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Shobhika Parmar 
 Vijay K Sharma 
 Vir Singh 
 Ravindra N Kharwar 

The River Yamuna in Delhi region, the National Capital Territory (NCT) of India, carries potentially toxic metals such as Cr, Pb, Mn, Mg, Hg, Fe and Zn. These contaminants are discharged mainly from industrial wastes, agricultural and household activities and domestic sewage. A total of 12 stations (2.5 to 3.5 km apart from each other) were selected for the study, covering the upstream and downstream areas of river Yamuna in Delhi. The investigated sites were evaluated for significant difference between upstream and downstream locations of river Yamuna in three different time periods (June, October, February). Metal contamination were measured in water, sediments (2 μm) and nearby agriculture soil of the river Yamuna, and found with high metal loads as compared with the international standards, chiefly in the downstream sites as the river flows through the Delhi stretch. The multivariate statistical analysis revealed spatial and temporal variations in the metal concentrations which suggest seasonal variation and common point source of some metals while different sources of other metals. The contamination of the river water and adjoining agriculture soils points towards possible entry of these metals into the food chain. The study indicates that considering the current status of metal pollution, the surface water is not in good conditions for use as drinking purpose because of the high concentrations of few potentially toxic metals. Our study recommends regular monitoring of toxic metals in Yamuna river water and sediments, strict ban on the domestic, agriculture and industrial waste disposal for the restoration of the river to its natural state.

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Seasonal variation of potentially toxic metal contamination in Yamuna riverine ecosystem, Delhi, India

Shobhika Parmar 
 Vijay K Sharma 
 Vir Singh 
 Ravindra N Kharwar 

Seasonal variation of potentially toxic metal contamination in Yamuna riverine ecosystem, Delhi, India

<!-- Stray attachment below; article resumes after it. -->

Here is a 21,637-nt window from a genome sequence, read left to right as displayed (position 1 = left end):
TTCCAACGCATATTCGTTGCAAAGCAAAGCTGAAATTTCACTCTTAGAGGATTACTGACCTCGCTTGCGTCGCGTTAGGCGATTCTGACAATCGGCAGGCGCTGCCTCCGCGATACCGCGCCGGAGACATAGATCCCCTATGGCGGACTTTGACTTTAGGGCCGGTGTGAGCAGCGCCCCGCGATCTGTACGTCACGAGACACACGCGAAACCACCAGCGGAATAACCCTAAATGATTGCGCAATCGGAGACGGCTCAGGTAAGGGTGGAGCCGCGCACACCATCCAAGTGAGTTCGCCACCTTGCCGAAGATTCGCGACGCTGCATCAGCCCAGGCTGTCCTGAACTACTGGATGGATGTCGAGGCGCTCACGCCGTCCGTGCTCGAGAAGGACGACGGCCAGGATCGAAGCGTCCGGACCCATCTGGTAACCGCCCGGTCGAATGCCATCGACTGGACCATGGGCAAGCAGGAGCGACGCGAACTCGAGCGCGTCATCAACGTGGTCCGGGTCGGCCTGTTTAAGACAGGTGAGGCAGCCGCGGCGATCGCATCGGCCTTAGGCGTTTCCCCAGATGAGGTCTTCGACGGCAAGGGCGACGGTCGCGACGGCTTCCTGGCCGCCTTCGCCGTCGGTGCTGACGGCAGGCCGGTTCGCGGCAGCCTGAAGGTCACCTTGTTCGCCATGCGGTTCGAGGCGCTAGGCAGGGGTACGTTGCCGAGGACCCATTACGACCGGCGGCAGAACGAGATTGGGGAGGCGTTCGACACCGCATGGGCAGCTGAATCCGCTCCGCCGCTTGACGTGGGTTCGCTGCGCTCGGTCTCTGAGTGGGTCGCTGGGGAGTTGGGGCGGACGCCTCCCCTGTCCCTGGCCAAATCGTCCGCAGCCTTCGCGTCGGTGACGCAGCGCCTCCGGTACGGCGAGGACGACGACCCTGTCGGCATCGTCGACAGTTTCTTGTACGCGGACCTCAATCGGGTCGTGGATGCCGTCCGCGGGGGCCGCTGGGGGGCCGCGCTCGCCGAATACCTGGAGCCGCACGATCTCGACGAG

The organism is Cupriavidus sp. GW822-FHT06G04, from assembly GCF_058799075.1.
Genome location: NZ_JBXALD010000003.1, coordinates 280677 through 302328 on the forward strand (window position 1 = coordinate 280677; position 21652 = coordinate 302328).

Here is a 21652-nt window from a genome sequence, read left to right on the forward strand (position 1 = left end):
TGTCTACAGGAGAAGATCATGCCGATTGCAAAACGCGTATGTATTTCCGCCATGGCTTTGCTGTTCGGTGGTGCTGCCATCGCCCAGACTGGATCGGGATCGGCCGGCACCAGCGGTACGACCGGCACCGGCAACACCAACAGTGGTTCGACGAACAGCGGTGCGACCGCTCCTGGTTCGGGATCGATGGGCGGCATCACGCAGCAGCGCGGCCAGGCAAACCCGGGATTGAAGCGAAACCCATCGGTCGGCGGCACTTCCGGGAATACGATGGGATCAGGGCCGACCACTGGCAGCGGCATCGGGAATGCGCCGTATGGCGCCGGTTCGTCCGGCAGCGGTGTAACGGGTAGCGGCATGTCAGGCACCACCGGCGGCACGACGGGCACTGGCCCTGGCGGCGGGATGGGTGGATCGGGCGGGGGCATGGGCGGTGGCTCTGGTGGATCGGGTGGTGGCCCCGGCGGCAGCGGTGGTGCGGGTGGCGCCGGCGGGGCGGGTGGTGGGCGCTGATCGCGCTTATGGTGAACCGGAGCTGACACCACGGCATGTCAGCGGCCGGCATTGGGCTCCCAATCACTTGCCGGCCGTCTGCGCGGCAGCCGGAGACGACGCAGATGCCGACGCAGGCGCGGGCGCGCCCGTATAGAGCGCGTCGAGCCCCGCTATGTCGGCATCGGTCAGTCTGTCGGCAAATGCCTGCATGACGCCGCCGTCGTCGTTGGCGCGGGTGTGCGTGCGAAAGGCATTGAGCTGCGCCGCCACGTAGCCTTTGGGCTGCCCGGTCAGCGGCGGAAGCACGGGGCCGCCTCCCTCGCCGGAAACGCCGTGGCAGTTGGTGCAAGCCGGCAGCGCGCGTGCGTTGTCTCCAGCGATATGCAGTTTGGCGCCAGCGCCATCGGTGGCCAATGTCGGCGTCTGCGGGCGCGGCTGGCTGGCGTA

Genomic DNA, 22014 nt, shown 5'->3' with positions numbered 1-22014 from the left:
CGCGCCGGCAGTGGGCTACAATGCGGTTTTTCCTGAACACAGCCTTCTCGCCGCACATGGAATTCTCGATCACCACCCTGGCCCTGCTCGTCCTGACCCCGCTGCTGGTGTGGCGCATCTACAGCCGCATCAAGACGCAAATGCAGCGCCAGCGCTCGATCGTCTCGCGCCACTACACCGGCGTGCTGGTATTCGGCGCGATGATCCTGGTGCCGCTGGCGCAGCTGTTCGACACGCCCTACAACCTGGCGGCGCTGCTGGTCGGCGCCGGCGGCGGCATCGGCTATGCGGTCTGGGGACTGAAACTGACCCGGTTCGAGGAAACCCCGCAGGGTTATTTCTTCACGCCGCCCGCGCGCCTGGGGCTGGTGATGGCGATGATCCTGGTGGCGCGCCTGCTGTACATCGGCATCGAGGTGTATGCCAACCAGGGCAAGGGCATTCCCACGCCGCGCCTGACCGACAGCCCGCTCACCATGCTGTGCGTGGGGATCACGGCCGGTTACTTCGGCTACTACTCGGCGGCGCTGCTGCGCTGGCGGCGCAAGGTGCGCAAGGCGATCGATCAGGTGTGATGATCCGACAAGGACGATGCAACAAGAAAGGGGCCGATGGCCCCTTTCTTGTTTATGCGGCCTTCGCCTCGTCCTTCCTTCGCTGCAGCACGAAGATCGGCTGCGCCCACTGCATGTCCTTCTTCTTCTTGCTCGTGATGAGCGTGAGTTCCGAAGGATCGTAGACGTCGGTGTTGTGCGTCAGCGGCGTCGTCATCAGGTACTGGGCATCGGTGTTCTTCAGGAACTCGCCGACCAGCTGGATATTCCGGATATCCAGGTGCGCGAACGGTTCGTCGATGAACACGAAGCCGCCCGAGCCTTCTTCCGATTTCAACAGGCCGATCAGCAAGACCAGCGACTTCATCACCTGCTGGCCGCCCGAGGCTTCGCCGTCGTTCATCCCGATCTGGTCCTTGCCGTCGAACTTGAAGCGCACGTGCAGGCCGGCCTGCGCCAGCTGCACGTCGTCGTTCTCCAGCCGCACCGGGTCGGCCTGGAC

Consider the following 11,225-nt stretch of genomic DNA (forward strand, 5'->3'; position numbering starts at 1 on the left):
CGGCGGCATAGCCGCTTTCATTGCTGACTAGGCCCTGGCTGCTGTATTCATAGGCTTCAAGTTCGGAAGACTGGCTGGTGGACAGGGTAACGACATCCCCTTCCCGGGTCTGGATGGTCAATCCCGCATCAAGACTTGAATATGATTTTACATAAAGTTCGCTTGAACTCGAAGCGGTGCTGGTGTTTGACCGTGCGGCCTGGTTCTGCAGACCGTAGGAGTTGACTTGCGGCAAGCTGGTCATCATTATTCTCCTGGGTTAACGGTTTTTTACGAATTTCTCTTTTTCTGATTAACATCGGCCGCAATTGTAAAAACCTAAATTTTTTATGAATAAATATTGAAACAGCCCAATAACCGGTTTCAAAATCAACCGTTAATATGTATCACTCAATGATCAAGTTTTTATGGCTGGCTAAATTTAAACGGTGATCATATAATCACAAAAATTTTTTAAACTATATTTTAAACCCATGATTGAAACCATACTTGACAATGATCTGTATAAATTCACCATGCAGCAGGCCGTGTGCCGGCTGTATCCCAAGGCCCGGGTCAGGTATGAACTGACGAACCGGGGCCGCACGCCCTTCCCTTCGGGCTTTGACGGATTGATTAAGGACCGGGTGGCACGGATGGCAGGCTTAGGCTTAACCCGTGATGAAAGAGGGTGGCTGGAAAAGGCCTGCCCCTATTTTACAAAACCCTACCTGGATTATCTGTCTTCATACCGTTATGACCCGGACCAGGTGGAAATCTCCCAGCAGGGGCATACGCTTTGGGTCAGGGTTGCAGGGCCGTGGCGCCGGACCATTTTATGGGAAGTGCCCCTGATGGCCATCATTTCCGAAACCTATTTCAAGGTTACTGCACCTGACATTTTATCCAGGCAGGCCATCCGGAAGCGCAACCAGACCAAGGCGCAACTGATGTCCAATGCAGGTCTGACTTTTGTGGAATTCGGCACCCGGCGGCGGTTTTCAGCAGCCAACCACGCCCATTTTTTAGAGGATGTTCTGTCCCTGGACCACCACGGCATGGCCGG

The River Yamuna in Delhi region, the National Capital Territory (NCT) of India, carries potentially toxic metals such as Cr, Pb, Mn, Mg, Hg, Fe and Zn. These contaminants are discharged mainly from industrial wastes, agricultural and household activities and domestic sewage. A total of 12 stations (2.5 to 3.5 km apart from each other) were selected for the study, covering the upstream and downstream areas of river Yamuna in Delhi. The investigated sites were evaluated for significant difference between upstream and downstream locations of river Yamuna in three different time periods (June, October, February). Metal contamination were measured in water, sediments (2 μm) and nearby agriculture soil of the river Yamuna, and found with high metal loads as compared with the international standards, chiefly in the downstream sites as the river flows through the Delhi stretch. The multivariate statistical analysis revealed spatial and temporal variations in the metal concentrations which suggest seasonal variation and common point source of some metals while different sources of other metals. The contamination of the river water and adjoining agriculture soils points towards possible entry of these metals into the food chain. The study indicates that considering the current status of metal pollution, the surface water is not in good conditions for use as drinking purpose because of the high concentrations of few potentially toxic metals. Our study recommends regular monitoring of toxic metals in Yamuna river water and sediments, strict ban on the domestic, agriculture and industrial waste disposal for the restoration of the river to its natural state.

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